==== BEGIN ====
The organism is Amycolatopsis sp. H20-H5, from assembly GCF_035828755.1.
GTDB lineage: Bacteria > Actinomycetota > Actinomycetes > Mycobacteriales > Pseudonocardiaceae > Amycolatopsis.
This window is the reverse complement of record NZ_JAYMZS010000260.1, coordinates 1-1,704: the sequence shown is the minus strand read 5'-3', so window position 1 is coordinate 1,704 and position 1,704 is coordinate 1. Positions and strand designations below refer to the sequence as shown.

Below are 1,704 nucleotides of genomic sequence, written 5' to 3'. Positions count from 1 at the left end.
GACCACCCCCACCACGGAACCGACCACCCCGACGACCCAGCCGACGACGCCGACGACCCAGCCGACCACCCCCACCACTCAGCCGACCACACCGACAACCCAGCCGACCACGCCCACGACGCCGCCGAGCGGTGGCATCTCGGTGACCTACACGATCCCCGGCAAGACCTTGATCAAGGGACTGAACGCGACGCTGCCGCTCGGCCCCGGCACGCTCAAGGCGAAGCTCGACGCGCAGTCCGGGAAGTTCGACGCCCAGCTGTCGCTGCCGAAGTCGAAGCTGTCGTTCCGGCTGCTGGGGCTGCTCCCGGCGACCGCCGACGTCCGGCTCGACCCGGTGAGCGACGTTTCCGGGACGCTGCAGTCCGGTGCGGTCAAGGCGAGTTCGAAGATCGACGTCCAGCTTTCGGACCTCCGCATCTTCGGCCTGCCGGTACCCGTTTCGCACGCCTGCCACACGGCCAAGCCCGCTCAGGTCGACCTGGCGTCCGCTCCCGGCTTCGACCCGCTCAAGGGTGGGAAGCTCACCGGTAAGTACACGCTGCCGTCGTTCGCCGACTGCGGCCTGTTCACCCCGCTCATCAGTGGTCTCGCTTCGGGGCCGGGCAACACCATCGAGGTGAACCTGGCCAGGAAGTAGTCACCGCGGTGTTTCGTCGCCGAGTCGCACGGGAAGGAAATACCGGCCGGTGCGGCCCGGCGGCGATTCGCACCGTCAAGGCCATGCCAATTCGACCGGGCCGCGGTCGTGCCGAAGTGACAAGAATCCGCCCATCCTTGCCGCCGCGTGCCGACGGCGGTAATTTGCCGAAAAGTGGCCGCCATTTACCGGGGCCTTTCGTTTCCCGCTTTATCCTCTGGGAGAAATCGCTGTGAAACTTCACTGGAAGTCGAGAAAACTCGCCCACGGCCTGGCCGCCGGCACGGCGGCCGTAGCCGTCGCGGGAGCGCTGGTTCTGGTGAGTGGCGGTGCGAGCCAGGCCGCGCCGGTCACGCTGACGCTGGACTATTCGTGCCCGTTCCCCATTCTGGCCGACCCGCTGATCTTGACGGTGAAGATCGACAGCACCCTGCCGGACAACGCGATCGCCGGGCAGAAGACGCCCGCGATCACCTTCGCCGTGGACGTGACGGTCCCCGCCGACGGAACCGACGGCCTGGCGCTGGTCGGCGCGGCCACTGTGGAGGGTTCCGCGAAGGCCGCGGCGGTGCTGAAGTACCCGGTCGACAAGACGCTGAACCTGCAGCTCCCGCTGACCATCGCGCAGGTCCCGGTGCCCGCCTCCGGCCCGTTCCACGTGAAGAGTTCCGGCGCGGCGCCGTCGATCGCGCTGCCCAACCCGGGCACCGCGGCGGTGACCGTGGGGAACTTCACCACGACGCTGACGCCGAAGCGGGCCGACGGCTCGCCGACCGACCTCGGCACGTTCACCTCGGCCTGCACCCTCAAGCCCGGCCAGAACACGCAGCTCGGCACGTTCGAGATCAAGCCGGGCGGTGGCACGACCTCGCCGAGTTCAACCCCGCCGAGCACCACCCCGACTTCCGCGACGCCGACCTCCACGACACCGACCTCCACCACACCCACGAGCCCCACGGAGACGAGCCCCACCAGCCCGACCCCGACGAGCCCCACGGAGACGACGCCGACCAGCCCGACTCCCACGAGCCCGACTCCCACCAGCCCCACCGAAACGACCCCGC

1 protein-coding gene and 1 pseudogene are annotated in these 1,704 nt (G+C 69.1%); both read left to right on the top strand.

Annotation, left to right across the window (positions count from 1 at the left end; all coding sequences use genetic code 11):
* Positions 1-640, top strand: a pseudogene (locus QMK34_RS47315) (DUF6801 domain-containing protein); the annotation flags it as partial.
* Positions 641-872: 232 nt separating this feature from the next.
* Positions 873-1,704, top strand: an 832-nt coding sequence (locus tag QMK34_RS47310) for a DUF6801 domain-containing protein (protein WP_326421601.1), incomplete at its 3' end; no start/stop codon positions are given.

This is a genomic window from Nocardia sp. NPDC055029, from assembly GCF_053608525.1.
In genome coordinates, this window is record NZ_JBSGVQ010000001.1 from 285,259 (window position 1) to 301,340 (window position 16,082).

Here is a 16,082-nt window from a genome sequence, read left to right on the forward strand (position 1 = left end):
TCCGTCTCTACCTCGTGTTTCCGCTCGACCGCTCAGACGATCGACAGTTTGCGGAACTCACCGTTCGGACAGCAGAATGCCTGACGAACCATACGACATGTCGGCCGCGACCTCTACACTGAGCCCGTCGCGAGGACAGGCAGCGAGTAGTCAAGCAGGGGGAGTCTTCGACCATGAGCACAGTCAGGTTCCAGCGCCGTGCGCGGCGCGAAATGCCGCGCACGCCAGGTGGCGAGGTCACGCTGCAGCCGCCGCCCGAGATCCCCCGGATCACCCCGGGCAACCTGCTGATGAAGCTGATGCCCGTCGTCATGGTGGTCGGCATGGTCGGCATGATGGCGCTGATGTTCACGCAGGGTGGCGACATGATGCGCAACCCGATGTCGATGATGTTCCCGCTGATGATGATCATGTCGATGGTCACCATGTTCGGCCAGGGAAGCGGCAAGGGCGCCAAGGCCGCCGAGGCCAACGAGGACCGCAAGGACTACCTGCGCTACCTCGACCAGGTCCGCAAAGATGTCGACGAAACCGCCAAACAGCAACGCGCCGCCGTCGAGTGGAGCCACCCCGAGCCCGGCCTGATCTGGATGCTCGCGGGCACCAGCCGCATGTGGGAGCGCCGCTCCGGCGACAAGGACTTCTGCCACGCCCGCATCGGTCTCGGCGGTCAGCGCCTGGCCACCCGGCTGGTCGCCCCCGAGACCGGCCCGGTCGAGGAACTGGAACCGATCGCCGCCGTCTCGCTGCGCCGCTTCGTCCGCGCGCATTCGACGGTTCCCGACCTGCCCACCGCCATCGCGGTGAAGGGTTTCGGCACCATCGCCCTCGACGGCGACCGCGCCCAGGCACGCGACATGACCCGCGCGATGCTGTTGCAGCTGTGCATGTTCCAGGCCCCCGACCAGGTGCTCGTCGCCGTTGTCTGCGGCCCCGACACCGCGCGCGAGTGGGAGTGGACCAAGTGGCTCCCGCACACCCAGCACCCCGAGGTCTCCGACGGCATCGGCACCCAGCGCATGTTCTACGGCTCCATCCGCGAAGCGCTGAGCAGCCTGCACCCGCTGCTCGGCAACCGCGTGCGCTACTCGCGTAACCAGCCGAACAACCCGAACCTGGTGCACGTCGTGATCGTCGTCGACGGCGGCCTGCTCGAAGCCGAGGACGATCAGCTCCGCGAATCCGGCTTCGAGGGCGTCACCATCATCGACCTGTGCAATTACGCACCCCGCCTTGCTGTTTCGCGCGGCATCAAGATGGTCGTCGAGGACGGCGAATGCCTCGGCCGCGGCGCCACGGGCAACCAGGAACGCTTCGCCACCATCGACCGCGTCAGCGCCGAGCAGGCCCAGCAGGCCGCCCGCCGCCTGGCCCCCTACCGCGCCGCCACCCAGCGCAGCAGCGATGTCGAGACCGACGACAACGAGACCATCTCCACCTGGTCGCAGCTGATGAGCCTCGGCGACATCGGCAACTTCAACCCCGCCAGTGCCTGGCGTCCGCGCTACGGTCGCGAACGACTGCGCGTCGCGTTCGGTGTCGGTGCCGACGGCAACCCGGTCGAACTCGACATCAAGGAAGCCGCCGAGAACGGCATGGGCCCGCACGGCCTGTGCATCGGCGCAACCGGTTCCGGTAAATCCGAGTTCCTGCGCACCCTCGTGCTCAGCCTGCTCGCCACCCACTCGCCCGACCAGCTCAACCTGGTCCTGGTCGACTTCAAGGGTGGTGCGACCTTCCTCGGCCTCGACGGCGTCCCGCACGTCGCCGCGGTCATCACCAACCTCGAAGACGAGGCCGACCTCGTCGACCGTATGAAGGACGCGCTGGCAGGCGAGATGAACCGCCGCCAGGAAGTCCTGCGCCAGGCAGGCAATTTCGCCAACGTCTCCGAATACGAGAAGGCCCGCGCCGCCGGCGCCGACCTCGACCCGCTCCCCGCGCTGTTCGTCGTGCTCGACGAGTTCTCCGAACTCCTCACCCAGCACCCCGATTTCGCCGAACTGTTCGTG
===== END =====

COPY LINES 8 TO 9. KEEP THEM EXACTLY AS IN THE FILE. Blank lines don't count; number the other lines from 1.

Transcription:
* Positions 1-640, top strand: a pseudogene (locus QMK34_RS47315) (DUF6801 domain-containing protein); the annotation flags it as partial.
* Positions 641-872: 232 nt separating this feature from the next.